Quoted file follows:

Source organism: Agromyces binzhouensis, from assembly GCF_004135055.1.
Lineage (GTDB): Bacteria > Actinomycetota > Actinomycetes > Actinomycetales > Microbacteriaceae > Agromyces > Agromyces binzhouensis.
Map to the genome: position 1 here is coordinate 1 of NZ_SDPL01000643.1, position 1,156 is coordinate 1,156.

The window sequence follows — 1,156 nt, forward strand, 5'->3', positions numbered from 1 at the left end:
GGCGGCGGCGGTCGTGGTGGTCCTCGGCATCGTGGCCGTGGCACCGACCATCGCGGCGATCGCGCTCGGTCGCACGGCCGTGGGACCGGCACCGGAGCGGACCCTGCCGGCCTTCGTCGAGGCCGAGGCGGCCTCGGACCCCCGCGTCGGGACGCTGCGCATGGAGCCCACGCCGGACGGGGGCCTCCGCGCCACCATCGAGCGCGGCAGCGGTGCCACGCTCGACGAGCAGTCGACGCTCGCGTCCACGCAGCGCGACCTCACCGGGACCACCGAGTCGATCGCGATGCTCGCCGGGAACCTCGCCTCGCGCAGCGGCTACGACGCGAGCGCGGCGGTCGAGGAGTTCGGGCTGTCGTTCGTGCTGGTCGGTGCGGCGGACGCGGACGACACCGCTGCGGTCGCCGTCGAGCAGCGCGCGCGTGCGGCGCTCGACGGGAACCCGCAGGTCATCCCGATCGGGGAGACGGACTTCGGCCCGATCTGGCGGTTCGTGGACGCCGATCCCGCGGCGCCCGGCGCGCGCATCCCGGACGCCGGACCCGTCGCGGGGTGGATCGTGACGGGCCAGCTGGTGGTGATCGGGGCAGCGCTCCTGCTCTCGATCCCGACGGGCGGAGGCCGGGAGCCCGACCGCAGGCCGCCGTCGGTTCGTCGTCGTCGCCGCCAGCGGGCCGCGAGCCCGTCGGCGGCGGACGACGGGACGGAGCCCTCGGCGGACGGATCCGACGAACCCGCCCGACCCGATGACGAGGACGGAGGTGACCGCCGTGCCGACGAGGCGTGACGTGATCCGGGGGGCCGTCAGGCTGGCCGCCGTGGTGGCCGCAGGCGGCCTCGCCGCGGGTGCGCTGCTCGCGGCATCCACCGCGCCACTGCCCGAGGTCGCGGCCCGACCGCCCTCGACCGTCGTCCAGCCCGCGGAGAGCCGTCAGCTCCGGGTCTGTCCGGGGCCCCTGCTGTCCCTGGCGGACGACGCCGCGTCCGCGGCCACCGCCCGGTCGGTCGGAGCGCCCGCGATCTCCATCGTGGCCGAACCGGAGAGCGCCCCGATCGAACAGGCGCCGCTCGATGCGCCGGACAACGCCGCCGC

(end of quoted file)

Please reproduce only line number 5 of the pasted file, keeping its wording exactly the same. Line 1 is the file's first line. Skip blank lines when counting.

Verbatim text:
GGCGGCGGCGGTCGTGGTGGTCCTCGGCATCGTGGCCGTGGCACCGACCATCGCGGCGATCGCGCTCGGTCGCACGGCCGTGGGACCGGCACCGGAGCGGACCCTGCCGGCCTTCGTCGAGGCCGAGGCGGCCTCGGACCCCCGCGTCGGGACGCTGCGCATGGAGCCCACGCCGGACGGGGGCCTCCGCGCCACCATCGAGCGCGGCAGCGGTGCCACGCTCGACGAGCAGTCGACGCTCGCGTCCACGCAGCGCGACCTCACCGGGACCACCGAGTCGATCGCGATGCTCGCCGGGAACCTCGCCTCGCGCAGCGGCTACGACGCGAGCGCGGCGGTCGAGGAGTTCGGGCTGTCGTTCGTGCTGGTCGGTGCGGCGGACGCGGACGACACCGCTGCGGTCGCCGTCGAGCAGCGCGCGCGTGCGGCGCTCGACGGGAACCCGCAGGTCATCCCGATCGGGGAGACGGACTTCGGCCCGATCTGGCGGTTCGTGGACGCCGATCCCGCGGCGCCCGGCGCGCGCATCCCGGACGCCGGACCCGTCGCGGGGTGGATCGTGACGGGCCAGCTGGTGGTGATCGGGGCAGCGCTCCTGCTCTCGATCCCGACGGGCGGAGGCCGGGAGCCCGACCGCAGGCCGCCGTCGGTTCGTCGTCGTCGCCGCCAGCGGGCCGCGAGCCCGTCGGCGGCGGACGACGGGACGGAGCCCTCGGCGGACGGATCCGACGAACCCGCCCGACCCGATGACGAGGACGGAGGTGACCGCCGTGCCGACGAGGCGTGACGTGATCCGGGGGGCCGTCAGGCTGGCCGCCGTGGTGGCCGCAGGCGGCCTCGCCGCGGGTGCGCTGCTCGCGGCATCCACCGCGCCACTGCCCGAGGTCGCGGCCCGACCGCCCTCGACCGTCGTCCAGCCCGCGGAGAGCCGTCAGCTCCGGGTCTGTCCGGGGCCCCTGCTGTCCCTGGCGGACGACGCCGCGTCCGCGGCCACCGCCCGGTCGGTCGGAGCGCCCGCGATCTCCATCGTGGCCGAACCGGAGAGCGCCCCGATCGAACAGGCGCCGCTCGATGCGCCGGACAACGCCGCCGC